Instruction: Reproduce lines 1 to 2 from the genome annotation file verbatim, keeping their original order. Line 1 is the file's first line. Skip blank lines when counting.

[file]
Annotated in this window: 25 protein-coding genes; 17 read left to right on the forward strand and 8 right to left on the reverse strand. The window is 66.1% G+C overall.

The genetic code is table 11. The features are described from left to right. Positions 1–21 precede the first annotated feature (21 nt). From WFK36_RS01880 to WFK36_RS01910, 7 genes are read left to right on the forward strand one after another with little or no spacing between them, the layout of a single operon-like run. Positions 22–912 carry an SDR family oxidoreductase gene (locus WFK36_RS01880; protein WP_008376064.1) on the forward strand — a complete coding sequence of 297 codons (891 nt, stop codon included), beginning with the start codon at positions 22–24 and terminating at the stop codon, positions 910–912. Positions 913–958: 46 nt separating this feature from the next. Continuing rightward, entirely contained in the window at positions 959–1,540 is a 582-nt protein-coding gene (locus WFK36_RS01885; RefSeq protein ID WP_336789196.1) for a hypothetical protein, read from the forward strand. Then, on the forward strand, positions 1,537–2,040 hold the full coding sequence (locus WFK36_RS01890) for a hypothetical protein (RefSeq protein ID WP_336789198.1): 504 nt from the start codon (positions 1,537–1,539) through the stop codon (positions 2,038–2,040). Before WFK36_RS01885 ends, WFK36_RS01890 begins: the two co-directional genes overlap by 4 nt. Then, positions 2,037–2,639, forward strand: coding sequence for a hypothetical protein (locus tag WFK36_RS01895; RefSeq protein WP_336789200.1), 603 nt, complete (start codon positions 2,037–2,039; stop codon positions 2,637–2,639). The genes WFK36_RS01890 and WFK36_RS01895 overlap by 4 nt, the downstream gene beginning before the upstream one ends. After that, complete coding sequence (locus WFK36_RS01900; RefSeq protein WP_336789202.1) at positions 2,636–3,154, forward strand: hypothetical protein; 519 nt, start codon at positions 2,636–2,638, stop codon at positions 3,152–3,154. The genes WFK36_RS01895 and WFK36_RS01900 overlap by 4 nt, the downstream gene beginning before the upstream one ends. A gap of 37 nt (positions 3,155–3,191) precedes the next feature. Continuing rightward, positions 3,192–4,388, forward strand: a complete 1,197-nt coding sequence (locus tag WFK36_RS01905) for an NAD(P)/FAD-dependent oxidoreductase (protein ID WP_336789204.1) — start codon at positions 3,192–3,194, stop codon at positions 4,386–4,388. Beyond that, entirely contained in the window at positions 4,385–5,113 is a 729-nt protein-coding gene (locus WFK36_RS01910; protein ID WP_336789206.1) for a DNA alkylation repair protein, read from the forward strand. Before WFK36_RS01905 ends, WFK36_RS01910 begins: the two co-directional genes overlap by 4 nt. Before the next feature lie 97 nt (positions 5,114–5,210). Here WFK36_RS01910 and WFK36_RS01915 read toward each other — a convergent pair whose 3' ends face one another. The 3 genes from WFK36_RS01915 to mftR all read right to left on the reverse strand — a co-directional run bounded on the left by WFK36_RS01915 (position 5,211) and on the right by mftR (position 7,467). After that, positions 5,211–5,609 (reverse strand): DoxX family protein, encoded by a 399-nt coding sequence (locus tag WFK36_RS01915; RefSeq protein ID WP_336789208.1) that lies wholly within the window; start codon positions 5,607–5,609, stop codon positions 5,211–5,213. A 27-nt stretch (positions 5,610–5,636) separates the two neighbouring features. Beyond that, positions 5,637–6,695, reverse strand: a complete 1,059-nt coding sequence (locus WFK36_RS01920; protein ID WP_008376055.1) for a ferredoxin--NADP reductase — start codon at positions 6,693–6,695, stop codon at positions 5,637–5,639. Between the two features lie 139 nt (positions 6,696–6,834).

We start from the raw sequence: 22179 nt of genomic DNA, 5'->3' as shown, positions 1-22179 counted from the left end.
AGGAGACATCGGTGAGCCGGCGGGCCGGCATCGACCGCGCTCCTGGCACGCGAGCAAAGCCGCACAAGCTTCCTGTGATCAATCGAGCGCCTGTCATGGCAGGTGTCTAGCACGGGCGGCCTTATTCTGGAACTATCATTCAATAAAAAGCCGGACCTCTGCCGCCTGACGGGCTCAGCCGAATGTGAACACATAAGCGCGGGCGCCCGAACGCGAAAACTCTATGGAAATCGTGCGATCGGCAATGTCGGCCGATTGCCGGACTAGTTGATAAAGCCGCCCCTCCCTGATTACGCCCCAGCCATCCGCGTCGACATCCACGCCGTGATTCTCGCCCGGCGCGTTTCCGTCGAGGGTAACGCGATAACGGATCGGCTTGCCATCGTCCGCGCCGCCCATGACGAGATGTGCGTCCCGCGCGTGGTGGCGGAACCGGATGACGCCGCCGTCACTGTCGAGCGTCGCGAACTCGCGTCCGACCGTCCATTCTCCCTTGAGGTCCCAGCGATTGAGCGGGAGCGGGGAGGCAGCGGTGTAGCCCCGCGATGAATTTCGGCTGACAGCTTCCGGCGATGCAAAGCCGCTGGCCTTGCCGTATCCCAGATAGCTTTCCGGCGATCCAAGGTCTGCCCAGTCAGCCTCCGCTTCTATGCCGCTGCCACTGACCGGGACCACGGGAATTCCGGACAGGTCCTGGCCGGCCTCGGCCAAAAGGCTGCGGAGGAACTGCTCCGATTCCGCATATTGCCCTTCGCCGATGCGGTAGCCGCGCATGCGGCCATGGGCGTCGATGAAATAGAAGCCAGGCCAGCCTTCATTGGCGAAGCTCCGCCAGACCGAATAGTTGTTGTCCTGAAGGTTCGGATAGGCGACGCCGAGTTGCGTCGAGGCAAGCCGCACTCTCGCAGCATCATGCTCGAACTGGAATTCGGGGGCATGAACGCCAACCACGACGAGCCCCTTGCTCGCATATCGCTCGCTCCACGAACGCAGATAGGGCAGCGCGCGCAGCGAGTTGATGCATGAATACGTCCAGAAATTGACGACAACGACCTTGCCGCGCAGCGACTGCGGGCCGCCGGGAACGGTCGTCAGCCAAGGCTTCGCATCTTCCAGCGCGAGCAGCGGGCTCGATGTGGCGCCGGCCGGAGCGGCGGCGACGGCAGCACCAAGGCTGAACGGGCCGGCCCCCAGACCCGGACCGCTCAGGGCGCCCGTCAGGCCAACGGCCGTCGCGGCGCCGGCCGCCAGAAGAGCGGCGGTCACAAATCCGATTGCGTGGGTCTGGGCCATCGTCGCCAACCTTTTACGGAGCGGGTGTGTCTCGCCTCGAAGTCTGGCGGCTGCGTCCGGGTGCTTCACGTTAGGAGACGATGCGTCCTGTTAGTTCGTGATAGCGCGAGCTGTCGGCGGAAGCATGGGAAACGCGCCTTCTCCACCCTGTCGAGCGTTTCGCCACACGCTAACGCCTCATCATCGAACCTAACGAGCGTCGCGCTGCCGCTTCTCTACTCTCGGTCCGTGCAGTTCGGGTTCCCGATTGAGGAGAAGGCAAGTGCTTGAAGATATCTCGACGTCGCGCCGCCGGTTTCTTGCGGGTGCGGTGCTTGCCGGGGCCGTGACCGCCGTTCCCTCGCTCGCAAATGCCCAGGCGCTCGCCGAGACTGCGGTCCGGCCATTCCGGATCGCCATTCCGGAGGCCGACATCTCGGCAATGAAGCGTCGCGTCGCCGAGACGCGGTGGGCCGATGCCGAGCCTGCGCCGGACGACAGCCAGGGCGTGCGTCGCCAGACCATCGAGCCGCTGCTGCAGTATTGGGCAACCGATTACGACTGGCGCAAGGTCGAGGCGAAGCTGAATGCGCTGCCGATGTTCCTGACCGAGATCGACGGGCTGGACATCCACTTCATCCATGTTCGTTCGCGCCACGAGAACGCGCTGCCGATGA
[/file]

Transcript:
Annotated in this window: 25 protein-coding genes; 17 read left to right on the forward strand and 8 right to left on the reverse strand. The window is 66.1% G+C overall.

The genetic code is table 11. The features are described from left to right. Positions 1–21 precede the first annotated feature (21 nt). From WFK36_RS01880 to WFK36_RS01910, 7 genes are read left to right on the forward strand one after another with little or no spacing between them, the layout of a single operon-like run. Positions 22–912 carry an SDR family oxidoreductase gene (locus WFK36_RS01880; protein WP_008376064.1) on the forward strand — a complete coding sequence of 297 codons (891 nt, stop codon included), beginning with the start codon at positions 22–24 and terminating at the stop codon, positions 910–912. Positions 913–958: 46 nt separating this feature from the next. Continuing rightward, entirely contained in the window at positions 959–1,540 is a 582-nt protein-coding gene (locus WFK36_RS01885; RefSeq protein ID WP_336789196.1) for a hypothetical protein, read from the forward strand. Then, on the forward strand, positions 1,537–2,040 hold the full coding sequence (locus WFK36_RS01890) for a hypothetical protein (RefSeq protein ID WP_336789198.1): 504 nt from the start codon (positions 1,537–1,539) through the stop codon (positions 2,038–2,040). Before WFK36_RS01885 ends, WFK36_RS01890 begins: the two co-directional genes overlap by 4 nt. Then, positions 2,037–2,639, forward strand: coding sequence for a hypothetical protein (locus tag WFK36_RS01895; RefSeq protein WP_336789200.1), 603 nt, complete (start codon positions 2,037–2,039; stop codon positions 2,637–2,639). The genes WFK36_RS01890 and WFK36_RS01895 overlap by 4 nt, the downstream gene beginning before the upstream one ends. After that, complete coding sequence (locus WFK36_RS01900; RefSeq protein WP_336789202.1) at positions 2,636–3,154, forward strand: hypothetical protein; 519 nt, start codon at positions 2,636–2,638, stop codon at positions 3,152–3,154. The genes WFK36_RS01895 and WFK36_RS01900 overlap by 4 nt, the downstream gene beginning before the upstream one ends. A gap of 37 nt (positions 3,155–3,191) precedes the next feature. Continuing rightward, positions 3,192–4,388, forward strand: a complete 1,197-nt coding sequence (locus tag WFK36_RS01905) for an NAD(P)/FAD-dependent oxidoreductase (protein ID WP_336789204.1) — start codon at positions 3,192–3,194, stop codon at positions 4,386–4,388. Beyond that, entirely contained in the window at positions 4,385–5,113 is a 729-nt protein-coding gene (locus WFK36_RS01910; protein ID WP_336789206.1) for a DNA alkylation repair protein, read from the forward strand. Before WFK36_RS01905 ends, WFK36_RS01910 begins: the two co-directional genes overlap by 4 nt. Before the next feature lie 97 nt (positions 5,114–5,210). Here WFK36_RS01910 and WFK36_RS01915 read toward each other — a convergent pair whose 3' ends face one another. The 3 genes from WFK36_RS01915 to mftR all read right to left on the reverse strand — a co-directional run bounded on the left by WFK36_RS01915 (position 5,211) and on the right by mftR (position 7,467). After that, positions 5,211–5,609 (reverse strand): DoxX family protein, encoded by a 399-nt coding sequence (locus tag WFK36_RS01915; RefSeq protein ID WP_336789208.1) that lies wholly within the window; start codon positions 5,607–5,609, stop codon positions 5,211–5,213. A 27-nt stretch (positions 5,610–5,636) separates the two neighbouring features. Beyond that, positions 5,637–6,695, reverse strand: a complete 1,059-nt coding sequence (locus WFK36_RS01920; protein ID WP_008376055.1) for a ferredoxin--NADP reductase — start codon at positions 6,693–6,695, stop codon at positions 5,637–5,639. Between the two features lie 139 nt (positions 6,696–6,834).